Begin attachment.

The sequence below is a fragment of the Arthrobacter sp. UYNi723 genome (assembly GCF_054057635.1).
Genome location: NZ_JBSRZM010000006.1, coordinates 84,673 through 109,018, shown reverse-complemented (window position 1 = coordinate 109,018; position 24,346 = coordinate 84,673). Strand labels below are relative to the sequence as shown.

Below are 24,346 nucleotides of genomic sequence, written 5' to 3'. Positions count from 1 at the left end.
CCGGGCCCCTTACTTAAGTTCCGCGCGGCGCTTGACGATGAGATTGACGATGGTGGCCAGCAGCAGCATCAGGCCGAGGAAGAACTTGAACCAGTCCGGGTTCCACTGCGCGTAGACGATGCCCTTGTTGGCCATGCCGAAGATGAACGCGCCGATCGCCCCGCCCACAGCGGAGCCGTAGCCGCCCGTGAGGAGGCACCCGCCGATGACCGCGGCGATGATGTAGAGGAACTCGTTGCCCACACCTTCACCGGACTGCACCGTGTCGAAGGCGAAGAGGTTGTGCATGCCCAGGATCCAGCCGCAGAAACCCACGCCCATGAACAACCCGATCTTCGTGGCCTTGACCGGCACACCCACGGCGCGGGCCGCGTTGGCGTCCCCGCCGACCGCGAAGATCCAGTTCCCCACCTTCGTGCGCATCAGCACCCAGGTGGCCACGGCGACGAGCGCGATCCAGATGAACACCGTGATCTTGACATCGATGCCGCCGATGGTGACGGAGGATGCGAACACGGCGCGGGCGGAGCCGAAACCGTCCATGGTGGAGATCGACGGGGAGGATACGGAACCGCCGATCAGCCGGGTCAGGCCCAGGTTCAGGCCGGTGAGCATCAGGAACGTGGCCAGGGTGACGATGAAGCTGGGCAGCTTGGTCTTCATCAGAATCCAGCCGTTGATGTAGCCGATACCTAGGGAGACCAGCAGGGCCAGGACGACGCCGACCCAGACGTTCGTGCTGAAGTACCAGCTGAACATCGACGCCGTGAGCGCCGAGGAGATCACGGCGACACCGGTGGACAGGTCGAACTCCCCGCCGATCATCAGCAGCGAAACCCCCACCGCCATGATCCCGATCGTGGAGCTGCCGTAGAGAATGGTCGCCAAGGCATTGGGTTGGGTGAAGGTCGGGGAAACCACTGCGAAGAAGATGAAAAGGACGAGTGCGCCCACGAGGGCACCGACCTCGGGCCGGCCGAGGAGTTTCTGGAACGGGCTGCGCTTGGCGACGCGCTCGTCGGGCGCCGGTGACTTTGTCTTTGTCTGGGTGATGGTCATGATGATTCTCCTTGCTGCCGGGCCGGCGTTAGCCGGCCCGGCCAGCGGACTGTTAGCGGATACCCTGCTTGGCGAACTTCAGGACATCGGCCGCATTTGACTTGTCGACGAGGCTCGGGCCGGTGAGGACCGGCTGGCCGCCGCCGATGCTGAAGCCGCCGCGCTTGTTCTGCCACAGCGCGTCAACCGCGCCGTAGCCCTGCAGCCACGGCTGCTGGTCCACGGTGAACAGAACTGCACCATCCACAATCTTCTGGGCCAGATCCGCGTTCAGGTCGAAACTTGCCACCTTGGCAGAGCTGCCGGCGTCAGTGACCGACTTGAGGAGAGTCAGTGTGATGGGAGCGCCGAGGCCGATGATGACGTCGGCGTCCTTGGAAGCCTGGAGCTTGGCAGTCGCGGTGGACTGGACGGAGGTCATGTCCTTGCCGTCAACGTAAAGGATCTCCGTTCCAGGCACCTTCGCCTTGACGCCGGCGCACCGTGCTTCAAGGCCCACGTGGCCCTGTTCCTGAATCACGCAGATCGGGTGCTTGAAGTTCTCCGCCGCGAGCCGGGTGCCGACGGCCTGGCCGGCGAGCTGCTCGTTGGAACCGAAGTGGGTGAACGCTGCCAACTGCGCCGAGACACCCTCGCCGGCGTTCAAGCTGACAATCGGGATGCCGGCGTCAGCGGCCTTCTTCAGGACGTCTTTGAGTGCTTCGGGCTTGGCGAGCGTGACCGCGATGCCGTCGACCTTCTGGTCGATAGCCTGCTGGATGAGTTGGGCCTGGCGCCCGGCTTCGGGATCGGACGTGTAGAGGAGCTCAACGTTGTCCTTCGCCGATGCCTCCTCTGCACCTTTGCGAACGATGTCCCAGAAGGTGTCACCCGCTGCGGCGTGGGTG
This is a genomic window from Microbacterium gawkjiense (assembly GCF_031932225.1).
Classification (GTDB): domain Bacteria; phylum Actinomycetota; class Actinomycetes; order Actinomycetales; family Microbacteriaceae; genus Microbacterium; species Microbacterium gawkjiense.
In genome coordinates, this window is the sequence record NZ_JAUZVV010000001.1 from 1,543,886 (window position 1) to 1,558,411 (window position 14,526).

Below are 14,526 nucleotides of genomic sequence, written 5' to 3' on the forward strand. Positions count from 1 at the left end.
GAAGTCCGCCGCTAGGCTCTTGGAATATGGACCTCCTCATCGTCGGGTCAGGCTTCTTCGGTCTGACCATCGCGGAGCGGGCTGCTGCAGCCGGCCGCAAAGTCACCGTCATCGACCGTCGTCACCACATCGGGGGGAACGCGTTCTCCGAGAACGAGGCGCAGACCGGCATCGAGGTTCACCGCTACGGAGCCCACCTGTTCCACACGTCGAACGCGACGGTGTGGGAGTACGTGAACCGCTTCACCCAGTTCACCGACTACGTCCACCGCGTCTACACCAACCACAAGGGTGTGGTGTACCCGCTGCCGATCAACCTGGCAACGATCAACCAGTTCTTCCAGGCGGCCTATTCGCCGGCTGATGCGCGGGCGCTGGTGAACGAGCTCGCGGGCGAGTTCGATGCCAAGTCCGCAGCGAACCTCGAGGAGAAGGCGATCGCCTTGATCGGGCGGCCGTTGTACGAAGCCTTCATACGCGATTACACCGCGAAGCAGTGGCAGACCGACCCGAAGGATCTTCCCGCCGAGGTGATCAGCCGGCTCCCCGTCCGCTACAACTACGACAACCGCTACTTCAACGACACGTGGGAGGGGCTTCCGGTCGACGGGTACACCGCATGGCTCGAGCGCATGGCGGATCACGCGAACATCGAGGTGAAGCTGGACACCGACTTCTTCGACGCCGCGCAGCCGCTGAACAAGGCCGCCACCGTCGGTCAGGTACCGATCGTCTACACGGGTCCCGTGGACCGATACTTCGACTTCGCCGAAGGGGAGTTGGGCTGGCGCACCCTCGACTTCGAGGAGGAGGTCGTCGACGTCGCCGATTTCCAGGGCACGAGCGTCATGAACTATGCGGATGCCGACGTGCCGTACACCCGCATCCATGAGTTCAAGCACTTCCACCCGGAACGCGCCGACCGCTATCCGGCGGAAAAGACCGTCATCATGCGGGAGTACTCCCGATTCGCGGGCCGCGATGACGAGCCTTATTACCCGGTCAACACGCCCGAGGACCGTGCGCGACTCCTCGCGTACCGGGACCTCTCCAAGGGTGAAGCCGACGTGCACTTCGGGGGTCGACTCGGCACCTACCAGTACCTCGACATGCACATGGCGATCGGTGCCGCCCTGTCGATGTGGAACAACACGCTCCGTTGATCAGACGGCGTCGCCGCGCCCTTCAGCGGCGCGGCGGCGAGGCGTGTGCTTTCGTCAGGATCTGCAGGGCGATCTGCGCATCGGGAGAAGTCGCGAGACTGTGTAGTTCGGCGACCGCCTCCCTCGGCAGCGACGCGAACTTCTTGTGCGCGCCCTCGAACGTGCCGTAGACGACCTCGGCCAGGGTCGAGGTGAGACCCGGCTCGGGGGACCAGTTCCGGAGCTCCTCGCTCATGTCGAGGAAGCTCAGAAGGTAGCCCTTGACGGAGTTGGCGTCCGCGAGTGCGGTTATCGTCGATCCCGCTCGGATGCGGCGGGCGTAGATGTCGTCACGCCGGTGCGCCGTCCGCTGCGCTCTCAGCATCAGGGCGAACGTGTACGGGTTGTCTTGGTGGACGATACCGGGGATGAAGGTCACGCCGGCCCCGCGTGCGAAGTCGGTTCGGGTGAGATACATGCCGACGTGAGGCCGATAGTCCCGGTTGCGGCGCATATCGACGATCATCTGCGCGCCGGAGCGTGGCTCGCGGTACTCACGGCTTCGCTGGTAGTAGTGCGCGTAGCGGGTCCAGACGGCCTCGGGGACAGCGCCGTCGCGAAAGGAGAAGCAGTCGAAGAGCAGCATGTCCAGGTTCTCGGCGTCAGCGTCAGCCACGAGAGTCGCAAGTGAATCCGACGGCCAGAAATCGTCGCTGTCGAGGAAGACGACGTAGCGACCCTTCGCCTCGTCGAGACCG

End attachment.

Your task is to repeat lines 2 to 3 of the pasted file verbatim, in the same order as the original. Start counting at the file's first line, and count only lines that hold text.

Genome location: NZ_JBSRZM010000006.1, coordinates 84,673 through 109,018, shown reverse-complemented (window position 1 = coordinate 109,018; position 24,346 = coordinate 84,673). Strand labels below are relative to the sequence as shown.

Below are 24,346 nucleotides of genomic sequence, written 5' to 3'. Positions count from 1 at the left end.